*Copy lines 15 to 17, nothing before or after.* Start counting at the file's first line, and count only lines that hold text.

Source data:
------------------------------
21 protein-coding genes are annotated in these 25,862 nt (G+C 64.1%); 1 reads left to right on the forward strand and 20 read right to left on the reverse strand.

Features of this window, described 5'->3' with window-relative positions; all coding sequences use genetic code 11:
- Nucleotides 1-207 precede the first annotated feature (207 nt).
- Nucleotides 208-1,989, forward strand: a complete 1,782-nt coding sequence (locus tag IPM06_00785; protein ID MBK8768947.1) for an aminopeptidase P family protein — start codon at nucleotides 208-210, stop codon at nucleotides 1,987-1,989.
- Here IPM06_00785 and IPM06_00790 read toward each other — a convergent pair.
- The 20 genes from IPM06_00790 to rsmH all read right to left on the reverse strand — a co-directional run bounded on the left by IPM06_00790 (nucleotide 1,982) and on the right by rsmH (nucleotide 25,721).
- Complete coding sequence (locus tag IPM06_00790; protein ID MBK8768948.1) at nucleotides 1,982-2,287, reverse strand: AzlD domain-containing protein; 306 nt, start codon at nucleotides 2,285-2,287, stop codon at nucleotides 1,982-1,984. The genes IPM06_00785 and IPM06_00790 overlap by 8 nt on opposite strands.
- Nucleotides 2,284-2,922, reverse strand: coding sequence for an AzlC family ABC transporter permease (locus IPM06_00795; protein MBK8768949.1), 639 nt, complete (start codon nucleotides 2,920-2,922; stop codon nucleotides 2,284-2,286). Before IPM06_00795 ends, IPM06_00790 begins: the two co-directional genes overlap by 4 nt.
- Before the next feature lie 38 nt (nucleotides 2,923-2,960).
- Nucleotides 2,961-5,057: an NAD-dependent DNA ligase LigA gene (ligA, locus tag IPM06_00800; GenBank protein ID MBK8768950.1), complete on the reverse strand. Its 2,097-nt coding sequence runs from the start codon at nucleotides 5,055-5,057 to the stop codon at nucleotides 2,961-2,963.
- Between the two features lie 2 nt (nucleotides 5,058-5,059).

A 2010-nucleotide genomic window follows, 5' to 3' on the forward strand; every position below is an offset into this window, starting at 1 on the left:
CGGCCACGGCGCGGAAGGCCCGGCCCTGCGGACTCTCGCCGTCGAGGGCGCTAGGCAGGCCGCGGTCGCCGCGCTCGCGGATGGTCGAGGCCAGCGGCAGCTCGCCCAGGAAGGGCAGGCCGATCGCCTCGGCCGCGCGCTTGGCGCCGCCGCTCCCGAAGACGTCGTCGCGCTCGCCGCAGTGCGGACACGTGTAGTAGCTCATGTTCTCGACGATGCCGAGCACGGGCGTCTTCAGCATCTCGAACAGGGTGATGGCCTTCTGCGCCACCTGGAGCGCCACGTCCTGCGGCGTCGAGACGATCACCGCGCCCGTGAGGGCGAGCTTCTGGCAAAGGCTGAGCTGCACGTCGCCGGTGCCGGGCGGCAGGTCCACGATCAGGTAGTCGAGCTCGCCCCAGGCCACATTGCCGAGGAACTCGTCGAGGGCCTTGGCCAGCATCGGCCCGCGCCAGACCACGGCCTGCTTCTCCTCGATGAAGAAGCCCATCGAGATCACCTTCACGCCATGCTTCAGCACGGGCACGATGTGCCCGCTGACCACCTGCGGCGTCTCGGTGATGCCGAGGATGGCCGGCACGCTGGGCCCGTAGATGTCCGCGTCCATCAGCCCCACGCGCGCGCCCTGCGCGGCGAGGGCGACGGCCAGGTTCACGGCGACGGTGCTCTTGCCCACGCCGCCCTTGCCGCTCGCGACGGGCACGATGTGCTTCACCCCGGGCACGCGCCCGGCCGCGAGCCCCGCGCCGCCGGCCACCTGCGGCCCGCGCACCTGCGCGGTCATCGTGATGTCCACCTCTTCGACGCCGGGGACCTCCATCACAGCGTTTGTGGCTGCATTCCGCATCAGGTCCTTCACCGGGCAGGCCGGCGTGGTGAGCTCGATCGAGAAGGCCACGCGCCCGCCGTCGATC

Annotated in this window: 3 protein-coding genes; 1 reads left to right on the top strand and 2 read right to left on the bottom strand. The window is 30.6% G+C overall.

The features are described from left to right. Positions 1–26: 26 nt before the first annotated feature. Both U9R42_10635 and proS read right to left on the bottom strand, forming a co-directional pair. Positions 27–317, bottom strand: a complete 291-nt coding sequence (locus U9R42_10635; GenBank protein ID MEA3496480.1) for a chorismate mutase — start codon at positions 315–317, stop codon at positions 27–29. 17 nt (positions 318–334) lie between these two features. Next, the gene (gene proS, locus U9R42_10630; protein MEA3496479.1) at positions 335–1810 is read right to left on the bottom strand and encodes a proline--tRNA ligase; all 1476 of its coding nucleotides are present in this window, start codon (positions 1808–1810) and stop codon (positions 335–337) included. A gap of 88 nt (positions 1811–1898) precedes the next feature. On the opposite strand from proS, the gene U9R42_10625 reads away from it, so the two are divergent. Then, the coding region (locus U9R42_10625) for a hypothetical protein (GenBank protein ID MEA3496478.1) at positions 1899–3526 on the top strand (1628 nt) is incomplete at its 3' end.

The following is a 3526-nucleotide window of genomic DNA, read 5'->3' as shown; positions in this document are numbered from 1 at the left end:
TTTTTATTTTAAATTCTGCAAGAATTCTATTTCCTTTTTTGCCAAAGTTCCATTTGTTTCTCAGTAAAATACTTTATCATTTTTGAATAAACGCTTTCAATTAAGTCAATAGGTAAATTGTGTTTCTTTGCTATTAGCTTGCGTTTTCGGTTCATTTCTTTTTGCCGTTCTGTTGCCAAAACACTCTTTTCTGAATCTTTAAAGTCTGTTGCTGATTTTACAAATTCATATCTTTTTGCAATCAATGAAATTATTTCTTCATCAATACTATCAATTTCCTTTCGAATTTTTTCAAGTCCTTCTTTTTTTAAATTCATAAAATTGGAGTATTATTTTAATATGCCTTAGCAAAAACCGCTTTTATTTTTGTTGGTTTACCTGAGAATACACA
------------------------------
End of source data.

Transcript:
The features are described from left to right. Positions 1–26: 26 nt before the first annotated feature. Both U9R42_10635 and proS read right to left on the bottom strand, forming a co-directional pair. Positions 27–317, bottom strand: a complete 291-nt coding sequence (locus U9R42_10635; GenBank protein ID MEA3496480.1) for a chorismate mutase — start codon at positions 315–317, stop codon at positions 27–29. 17 nt (positions 318–334) lie between these two features. Next, the gene (gene proS, locus U9R42_10630; protein MEA3496479.1) at positions 335–1810 is read right to left on the bottom strand and encodes a proline--tRNA ligase; all 1476 of its coding nucleotides are present in this window, start codon (positions 1808–1810) and stop codon (positions 335–337) included. A gap of 88 nt (positions 1811–1898) precedes the next feature. On the opposite strand from proS, the gene U9R42_10625 reads away from it, so the two are divergent. Then, the coding region (locus U9R42_10625) for a hypothetical protein (GenBank protein ID MEA3496478.1) at positions 1899–3526 on the top strand (1628 nt) is incomplete at its 3' end.

The following is a 3526-nucleotide window of genomic DNA, read 5'->3' as shown; positions in this document are numbered from 1 at the left end:
TTTTTATTTTAAATTCTGCAAGAATTCTATTTCCTTTTTTGCCAAAGTTCCATTTGTTTCTCAGTAAAATACTTTATCATTTTTGAATAAACGCTTTCAATTAAGTCAATAGGTAAATTGTGTTTCTTTGCTATTAGCTTGCGTTTTCGGTTCATTTCTTTTTGCCGTTCTGTTGCCAAAACACTCTTTTCTGAATCTTTAAAGTCTGTTGCTGATTTTACAAATTCATATCTTTTTGCAATCAATGAAATTATTTCTTCATCAATACTATCAATTTCCTTTCGAATTTTTTCAAGTCCTTCTTTTTTTAAATTCATAAAATTGGAGTATTATTTTAATATGCCTTAGCAAAAACCGCTTTTATTTTTGTTGGTTTACCTGAGAATACACA